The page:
Biking to Scramble Mt. Fullerton

On Tuesday this week, I headed out to the Kananaskis area to scramble Mt. Fullerton.  Mt.Bike_path
Fullerton is located to the northwest of Nihahi Ridge, in the Elbow Valley area of Kananaskis.  After reading another scrambler’s post on the trip, I decided to try biking to the mountain, in the hope of shortening the trip a bit.  I ended up biking about 95% of the way and experienced some of the best biking that I’ve done in Kananaskis.  To get there, I followed the Nihahi Creek trail off the Elbow Loop — which is about an hour and a half ride.  The trail was excellent and mostly single track with a few rooted sections through the wooded area immediately after turning north from the Elbow Loop trail.  Once you descend from the woods, I really enjoyed the travel along the creekDsc04379
bed (especially on the slight downhill grade on the return trip).  I found that if sticking to the east side of the creek closest to Nihahi Ridge, there’s a distinguishable track for great biking. 

I arrived at the mountain, dumped my biking gear and decided to head up the drainage toward the ridge ascent.  The drainage was interesting, mostly clambering up rocks — at least until I encountered the snow.  I noticed that a recent weekend-long rainfall in Calgary had accumulated a significant amount of snow in this area of theDsc04384
mountains.  While heading up the drainage, I kept to the forest slope as much of the snow was knee deep.  And stupidly, I forgot my gaiters at home, so I was eager to keep my feet dry as much as I could.  This was eventually a futile effort 🙂 . Attaining the ridge was fairly straight forward, however on the ridge is where I encountered a bit more difficulty.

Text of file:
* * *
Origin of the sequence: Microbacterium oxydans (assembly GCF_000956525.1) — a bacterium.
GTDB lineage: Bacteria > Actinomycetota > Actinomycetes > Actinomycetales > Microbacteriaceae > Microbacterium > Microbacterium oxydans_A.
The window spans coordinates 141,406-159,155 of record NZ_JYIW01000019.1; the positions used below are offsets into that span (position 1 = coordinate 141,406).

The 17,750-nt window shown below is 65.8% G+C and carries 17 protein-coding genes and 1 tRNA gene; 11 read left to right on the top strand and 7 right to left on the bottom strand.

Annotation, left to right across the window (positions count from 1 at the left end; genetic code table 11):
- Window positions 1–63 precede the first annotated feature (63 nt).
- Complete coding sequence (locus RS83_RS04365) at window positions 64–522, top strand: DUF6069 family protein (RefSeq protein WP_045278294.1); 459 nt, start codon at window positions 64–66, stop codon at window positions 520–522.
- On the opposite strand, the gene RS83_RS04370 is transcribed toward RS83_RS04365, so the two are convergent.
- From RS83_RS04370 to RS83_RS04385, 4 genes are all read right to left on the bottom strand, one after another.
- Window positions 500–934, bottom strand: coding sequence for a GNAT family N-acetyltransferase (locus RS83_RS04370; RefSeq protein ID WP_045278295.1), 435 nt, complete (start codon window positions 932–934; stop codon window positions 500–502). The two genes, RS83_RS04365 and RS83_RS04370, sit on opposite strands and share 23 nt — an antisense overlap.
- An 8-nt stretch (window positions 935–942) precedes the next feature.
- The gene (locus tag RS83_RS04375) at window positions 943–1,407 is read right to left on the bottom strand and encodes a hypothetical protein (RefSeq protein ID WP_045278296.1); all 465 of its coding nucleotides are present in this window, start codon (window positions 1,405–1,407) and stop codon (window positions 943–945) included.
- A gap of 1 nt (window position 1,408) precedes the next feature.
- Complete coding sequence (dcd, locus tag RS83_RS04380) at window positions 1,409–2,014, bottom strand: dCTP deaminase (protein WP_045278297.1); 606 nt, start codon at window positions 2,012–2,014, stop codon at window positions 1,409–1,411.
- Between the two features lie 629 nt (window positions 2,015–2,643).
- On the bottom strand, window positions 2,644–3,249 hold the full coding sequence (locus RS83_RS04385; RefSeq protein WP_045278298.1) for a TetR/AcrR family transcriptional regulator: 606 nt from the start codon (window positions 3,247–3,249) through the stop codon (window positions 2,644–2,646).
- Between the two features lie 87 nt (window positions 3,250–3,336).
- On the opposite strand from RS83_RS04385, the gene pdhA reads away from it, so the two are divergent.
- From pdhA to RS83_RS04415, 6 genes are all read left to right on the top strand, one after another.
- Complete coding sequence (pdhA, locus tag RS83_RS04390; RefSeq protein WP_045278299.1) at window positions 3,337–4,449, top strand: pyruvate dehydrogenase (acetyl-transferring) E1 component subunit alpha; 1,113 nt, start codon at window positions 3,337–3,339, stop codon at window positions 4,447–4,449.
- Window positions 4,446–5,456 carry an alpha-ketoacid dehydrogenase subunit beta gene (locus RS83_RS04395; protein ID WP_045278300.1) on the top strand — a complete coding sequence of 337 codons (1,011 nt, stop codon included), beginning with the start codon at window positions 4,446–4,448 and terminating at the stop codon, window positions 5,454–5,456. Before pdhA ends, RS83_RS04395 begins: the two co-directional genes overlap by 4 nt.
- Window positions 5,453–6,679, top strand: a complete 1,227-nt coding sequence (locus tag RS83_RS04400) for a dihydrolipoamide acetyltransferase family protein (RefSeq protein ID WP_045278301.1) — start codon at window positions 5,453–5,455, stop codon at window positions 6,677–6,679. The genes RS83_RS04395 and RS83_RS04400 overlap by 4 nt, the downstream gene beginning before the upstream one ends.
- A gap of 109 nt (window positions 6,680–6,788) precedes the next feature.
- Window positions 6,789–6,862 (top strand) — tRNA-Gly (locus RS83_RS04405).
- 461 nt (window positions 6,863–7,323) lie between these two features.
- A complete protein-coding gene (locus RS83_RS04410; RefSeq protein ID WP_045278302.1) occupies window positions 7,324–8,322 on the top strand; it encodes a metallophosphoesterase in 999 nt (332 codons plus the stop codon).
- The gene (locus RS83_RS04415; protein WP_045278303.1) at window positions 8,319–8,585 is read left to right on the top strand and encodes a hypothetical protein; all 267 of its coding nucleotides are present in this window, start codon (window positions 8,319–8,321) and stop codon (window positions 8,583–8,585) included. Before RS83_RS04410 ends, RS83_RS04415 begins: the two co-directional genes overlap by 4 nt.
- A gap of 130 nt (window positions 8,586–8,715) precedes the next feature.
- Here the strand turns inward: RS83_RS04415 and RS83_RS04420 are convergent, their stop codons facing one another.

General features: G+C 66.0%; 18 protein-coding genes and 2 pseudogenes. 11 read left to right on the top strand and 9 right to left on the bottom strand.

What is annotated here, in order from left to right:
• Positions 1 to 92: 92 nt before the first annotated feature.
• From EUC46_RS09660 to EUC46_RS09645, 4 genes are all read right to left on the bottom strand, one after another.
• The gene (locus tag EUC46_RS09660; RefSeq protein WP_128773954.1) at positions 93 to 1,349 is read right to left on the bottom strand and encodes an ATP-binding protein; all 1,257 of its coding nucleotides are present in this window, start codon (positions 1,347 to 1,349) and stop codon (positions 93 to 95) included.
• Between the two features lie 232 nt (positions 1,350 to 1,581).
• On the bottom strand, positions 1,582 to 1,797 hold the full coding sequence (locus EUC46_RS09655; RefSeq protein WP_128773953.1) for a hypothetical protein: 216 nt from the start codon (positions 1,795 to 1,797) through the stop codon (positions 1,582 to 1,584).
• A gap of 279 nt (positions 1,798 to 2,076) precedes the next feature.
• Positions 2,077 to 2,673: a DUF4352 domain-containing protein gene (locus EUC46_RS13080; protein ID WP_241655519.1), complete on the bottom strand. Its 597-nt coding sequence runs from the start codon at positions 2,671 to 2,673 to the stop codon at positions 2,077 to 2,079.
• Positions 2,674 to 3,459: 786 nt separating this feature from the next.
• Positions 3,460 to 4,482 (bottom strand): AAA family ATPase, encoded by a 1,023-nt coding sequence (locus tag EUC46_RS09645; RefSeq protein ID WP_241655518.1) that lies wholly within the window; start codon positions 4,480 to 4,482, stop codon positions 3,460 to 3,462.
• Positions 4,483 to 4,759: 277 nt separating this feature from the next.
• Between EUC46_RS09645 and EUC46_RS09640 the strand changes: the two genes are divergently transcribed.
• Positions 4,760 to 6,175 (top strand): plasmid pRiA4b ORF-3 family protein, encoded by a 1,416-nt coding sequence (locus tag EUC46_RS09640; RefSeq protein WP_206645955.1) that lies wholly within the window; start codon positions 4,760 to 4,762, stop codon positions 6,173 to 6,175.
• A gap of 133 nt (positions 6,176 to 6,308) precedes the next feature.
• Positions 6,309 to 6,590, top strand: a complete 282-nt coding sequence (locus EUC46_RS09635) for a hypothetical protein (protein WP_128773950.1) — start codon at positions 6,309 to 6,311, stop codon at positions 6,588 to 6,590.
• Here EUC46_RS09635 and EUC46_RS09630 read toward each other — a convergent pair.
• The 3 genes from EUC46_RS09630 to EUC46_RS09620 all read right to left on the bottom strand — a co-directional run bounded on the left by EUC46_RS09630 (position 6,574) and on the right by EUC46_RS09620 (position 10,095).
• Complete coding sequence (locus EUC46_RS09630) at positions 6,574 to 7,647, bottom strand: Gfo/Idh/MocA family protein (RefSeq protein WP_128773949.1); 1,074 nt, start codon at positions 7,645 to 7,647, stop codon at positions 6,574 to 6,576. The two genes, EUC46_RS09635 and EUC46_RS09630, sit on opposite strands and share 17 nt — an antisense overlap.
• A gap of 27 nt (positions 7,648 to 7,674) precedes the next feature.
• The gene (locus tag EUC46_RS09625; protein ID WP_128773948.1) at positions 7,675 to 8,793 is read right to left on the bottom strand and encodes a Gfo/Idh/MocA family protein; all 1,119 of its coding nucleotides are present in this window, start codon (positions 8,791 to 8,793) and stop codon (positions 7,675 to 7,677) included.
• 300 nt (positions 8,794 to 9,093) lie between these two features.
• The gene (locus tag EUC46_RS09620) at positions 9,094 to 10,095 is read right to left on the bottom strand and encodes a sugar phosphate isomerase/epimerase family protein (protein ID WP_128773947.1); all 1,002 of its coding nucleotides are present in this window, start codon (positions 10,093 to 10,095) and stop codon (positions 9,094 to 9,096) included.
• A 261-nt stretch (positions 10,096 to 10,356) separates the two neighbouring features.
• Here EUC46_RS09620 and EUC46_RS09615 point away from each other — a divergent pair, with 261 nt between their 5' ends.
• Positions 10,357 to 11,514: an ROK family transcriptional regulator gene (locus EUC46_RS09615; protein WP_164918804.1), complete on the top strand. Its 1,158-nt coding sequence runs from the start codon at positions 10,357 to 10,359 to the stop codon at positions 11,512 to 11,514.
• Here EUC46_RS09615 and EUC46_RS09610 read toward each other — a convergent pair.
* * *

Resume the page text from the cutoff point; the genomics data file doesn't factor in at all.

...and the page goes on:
Naturally, the higher I went, the more the snow had accumulated among the rocks that lined the  ridge ascent.  I kept to the drainage side of the ridge, hoping to escape the real deep snow andDsc04395
holes among the rocks, but it was a slippy affair in the ankle to knee deep melting snow.  Eventually and with alot of kick stepping, I reached the top of the ridge and managed to scramble to about 25m before the summit block.  I stopped here as the snow was waist deep and the summit looked too treacherous for my liking with all the snow.  I probably would have had a good challenge without snow, but it was a bit out of reach at the moment.  So, after eating my lunch and taking a few panorama pictures
of the summit (great view of Calgary and the foothills from there), I made the slow and slippy descent back to my bike.  This time I took the woods, whichDsc04439
was fairly steep, but sparse with snow and trees.  The final section is mossy and thick woods, but a few game trails allow for easy passage.  Given the snow conditions, I was glad I took the relatively straight forward drainage ascent.

Arriving at my bike, well, I was surprised a bit.  I found that most of my biking stuff was still there, but I was missing my biking gloves!  I looked around for them, but noticed that my shoes had been disturbed by someone or something.  I figured some squirrel or magpie had taken the gloves for bedding — as I just couldn’t see someone biking 6-8kms on a not so well traveled trail from Elbow Loop to take my gloves.  So after a few good laughs and reciting some favorite arguments and rants along the way, I headed back to the car glove-less! 

It was about an 8k trip to the mountain, with a round trip time of 6 hrs. I posted a few more photos on flickr.

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